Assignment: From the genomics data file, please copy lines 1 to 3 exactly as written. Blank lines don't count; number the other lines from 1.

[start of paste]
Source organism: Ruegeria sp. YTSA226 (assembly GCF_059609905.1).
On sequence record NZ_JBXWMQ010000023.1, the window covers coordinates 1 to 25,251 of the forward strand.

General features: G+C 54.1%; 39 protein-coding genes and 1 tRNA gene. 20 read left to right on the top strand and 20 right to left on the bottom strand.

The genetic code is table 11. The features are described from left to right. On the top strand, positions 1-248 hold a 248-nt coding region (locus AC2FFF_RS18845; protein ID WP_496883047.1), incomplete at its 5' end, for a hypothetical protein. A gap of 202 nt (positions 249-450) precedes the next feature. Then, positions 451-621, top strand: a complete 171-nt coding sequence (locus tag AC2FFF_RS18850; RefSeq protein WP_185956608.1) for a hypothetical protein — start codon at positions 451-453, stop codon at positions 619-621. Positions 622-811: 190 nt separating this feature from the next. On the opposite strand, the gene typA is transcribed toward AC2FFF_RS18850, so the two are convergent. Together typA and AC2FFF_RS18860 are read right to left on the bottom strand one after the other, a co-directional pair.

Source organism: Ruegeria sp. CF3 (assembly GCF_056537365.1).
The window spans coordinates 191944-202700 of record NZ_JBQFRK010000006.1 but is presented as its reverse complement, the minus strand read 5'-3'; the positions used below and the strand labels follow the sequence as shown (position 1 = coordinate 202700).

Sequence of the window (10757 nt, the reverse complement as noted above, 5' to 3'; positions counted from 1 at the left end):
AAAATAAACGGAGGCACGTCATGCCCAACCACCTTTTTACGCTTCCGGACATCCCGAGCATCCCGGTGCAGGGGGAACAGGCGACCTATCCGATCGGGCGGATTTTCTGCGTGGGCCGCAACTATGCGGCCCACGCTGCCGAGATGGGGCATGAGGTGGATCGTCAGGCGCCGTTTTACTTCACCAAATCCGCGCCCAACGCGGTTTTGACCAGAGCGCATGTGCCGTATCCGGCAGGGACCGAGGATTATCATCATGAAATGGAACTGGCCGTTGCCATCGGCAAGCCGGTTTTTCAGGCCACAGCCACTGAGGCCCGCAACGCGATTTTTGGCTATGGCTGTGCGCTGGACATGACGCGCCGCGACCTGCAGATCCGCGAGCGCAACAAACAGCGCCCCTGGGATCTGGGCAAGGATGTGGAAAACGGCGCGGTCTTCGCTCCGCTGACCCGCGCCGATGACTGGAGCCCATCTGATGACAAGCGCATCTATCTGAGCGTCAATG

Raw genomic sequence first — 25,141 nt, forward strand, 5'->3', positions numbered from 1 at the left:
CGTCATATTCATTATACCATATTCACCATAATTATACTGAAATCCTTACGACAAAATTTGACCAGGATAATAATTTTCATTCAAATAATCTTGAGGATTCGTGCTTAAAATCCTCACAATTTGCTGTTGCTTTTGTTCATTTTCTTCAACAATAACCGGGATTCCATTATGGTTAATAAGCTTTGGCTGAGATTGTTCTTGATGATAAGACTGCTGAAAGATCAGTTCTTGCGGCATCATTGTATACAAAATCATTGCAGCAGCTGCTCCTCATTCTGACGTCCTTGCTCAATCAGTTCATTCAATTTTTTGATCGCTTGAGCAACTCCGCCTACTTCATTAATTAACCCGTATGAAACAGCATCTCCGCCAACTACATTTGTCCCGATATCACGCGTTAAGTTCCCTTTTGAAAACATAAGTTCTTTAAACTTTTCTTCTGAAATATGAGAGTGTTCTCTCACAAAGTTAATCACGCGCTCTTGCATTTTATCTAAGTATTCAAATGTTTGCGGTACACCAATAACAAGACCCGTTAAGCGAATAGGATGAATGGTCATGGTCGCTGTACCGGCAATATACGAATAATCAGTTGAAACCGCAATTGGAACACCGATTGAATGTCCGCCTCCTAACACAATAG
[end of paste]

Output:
Source organism: Ruegeria sp. YTSA226 (assembly GCF_059609905.1).
On sequence record NZ_JBXWMQ010000023.1, the window covers coordinates 1 to 25,251 of the forward strand.

General features: G+C 54.1%; 39 protein-coding genes and 1 tRNA gene. 20 read left to right on the top strand and 20 right to left on the bottom strand.